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02
Mar 2015
Los Angeles police union asks public to 'reserve judgment' over shooting death
A still from the video that appears to show a man being shot by police in Los Angeles. Photograph: Facebook

A still from the video that appears to show a man being shot by police in Los Angeles. (Photograph: Facebook)

In response to growing tensions in Los Angeles over the police killing of a homeless man on Sunday, the president of the local officers' labor union urged the public to "reserve their judgment" until an investigation was complete.

In a dramatic confrontation caught on video, five Los Angeles police department (LAPD) officers are seen scuffling with a man known as "Africa" on a sidewalk in the downtown area. Officers struggled with the man, writhing on the ground, before shooting him several times. The LAPD said the man lunged for one of the officers' guns.

Craig Lally, president of the Los Angeles Police Protective League, which represents LAPD officers, was quick to defend the officers in a statement released on Sunday.

"LAPD officers are put directly in harm's way every day as they face complex situations, unthinkable dangers and split-second decisions while protecting the residents of Los Angeles," Lally said.

"However, no officer goes to work with the intent of using force, much less deadly force. Officers may be compelled to use force when there is an objectively reasonable certainty that there could be injury to themselves or someone else. As tragic as these situations are, law enforcement officers absolutely have the right to defend their life or the life of another."

The shooting is the latest in a series of police killings of civilians which have snapped into focus seething racial tensions between law enforcement and minority communities. In LA last August, two days after an officer shot and killed the black teen Michael Brown in Ferguson, Missouri, officers shot and killed Ezell Ford, an unarmed black man who suffered from mental illness, sparking demonstrations across the city.Los Angeles police release autopsy report in shooting of Ezell FordRead more

Sergeant Barry Montgomery, an LAPD spokesman, said at a press conference on Sunday that the latest incident would be fully investigated. He said all video footage would be collected, analyzed and reviewed.

Police did not immediately identify the man, who was pronounced dead at the scene by Los Angeles fire department paramedics, the LAPD said in a statement. The man's body was then taken to Los Angeles county coroner's office.Advertisement

Though five officers are seen in the video and at least five shots can be heard, the police did not immediately release official numbers for either.

According to the Los Angeles Times, three officers fired in the incident, including a sergeant, after the suspect allegedly tried to grab an officer's gun. The three officers who opened fire have been placed on paid administrative leave. Two officers involved in the incident were reported slightly injured.

Montgomery said investigators were still looking for more video of the incident, adding that he could see at least two surveillance cameras mounted on a nearby building. The incident was also recorded by the body camera of at least one officer.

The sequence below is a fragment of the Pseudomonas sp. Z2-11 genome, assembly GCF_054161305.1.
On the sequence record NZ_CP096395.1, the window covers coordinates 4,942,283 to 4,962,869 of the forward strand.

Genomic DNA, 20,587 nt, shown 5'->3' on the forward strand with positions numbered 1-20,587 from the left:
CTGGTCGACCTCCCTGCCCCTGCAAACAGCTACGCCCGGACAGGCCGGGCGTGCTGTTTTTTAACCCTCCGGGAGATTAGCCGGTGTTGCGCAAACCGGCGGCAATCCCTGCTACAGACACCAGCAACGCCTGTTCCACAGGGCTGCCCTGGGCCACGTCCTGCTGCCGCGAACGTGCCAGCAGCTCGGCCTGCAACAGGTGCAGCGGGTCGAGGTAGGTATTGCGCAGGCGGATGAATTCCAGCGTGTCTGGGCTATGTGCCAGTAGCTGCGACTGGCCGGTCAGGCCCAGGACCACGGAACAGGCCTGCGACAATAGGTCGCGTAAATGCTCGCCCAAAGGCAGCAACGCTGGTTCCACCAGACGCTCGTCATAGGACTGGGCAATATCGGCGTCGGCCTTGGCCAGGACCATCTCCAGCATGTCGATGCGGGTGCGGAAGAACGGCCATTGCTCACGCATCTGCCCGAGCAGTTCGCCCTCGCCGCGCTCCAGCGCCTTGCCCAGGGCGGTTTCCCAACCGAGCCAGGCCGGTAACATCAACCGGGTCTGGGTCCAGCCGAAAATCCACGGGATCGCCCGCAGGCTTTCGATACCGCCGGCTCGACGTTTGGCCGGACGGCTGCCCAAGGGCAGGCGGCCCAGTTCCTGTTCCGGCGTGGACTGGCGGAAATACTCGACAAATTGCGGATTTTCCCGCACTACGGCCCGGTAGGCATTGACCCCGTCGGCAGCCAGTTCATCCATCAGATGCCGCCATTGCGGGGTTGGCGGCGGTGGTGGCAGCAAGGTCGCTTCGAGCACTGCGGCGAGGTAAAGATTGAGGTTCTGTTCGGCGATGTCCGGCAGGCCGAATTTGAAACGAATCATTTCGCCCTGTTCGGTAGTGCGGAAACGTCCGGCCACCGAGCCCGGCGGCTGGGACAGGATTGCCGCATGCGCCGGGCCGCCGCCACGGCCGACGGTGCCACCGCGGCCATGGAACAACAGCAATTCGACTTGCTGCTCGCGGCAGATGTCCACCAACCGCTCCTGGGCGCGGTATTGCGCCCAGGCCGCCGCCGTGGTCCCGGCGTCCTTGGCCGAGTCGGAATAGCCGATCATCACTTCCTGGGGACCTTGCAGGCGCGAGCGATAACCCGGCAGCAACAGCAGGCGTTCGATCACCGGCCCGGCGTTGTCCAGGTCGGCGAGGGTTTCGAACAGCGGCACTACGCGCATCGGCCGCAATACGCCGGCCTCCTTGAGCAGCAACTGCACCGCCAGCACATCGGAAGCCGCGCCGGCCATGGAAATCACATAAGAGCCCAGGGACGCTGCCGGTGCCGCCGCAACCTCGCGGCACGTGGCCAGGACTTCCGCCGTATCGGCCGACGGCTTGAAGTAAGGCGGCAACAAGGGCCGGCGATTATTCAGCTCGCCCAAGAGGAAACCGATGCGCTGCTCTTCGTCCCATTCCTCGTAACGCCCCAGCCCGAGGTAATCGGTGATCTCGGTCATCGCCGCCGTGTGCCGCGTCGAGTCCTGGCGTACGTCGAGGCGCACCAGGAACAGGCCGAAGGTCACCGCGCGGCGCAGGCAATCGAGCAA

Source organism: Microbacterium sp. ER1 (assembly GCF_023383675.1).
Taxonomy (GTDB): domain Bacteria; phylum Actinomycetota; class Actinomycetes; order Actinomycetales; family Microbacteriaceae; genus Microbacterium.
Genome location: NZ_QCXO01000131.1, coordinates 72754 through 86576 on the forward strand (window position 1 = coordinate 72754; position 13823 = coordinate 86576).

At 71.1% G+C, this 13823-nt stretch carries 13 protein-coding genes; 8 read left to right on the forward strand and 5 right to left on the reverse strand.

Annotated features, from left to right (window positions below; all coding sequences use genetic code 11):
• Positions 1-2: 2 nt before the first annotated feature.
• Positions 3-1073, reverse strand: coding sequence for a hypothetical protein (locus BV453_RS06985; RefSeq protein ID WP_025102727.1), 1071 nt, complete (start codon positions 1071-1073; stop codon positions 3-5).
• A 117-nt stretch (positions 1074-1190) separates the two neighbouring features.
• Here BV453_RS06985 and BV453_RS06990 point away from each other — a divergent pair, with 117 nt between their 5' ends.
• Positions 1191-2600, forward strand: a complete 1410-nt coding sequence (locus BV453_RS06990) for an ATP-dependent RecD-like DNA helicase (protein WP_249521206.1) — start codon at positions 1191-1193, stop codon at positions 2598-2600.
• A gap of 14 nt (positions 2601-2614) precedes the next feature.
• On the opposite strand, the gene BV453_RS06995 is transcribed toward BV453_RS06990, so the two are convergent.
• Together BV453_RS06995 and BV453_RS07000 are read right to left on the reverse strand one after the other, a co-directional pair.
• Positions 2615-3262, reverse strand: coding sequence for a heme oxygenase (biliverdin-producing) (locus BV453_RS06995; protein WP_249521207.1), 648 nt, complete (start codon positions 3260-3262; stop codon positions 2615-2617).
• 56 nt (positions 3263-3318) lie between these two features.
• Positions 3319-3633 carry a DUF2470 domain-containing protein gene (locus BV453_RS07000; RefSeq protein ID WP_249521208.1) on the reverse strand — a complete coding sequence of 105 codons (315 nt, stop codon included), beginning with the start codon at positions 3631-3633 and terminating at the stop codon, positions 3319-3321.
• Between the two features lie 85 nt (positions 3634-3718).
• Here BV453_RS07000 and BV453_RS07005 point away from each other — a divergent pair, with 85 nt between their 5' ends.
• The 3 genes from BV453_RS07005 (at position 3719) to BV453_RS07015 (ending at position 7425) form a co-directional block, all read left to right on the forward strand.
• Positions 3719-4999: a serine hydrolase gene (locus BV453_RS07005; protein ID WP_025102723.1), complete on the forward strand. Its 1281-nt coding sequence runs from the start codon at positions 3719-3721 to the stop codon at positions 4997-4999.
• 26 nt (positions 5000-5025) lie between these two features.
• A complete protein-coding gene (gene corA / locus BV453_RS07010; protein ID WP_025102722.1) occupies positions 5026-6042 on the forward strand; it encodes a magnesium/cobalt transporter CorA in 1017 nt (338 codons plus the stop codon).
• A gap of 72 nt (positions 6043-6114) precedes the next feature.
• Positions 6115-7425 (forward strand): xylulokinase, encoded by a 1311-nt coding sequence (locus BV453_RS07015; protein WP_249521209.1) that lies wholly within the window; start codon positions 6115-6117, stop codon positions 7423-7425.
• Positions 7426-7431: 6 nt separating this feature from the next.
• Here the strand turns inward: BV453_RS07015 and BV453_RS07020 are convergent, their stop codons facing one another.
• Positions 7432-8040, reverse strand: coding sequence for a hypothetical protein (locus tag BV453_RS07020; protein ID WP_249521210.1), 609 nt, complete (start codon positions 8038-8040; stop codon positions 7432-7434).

On Sunday morning, police said they received a 911 call reporting a robbery near Skid Row, an area of downtown LA where hundreds of homeless people pitch tents. Responding to the call, several officers arrived on the scene just before noon.

In the video of the incident, the officers struggle with the man as onlookers narrate the escalating situation. The man flails his arms and legs, struggling to break free, before sounds of a Taser stun gun are heard.

During the altercation, an onlooker grabs a nightstick dropped by an officer and is immediately dragged to the side and handcuffed by two officers.

A man - who appears to be one of the officers - can be heard yelling "Drop the gun, drop the gun", after which five shots are fired. The officers stand back, some with guns drawn, and the homeless man lies motionless. Onlookers gasp and shriek.

A woman who lives in an apartment nearby told the LA Times "Africa" arrived in the area about "four or five months ago". Ina Murphy said he told her he had recently been released after spending 10 years in a facility for sufferers from mental illness.

Another resident, who identified himself as Booker T Washington, told the Times police had on several occasions ordered Africa to remove his tent. The LAPD are barred from arresting residents who sleep on the streets from 9pm to 6am but in the daytime, tents are supposed to be removed.

"This man got shot over a tent," the resident said.

As with all officer-involved shootings, the LAPD's specialized Force Investigative Division will conduct a "comprehensive investigation" into the incident in coordination with the LAPD's office of inspector general. The findings will be presented the board of police commissioners to determine whether the use of deadly force was consistent with department policies and procedures.

LA-based activists have organized a protest outside LAPD headquarters on Tuesday, organizers with the Los Angeles People's Media said on Facebook.

Participants will gather at the headquarters on Tuesday morning, then collectively enter the building in order to fill out comment cards. The organizers said they expected the LAPD police chief, Charlie Beck, to be present, so they could "express [our] outrage directly to his face". By Monday morning, more than 300 people said they would attend.

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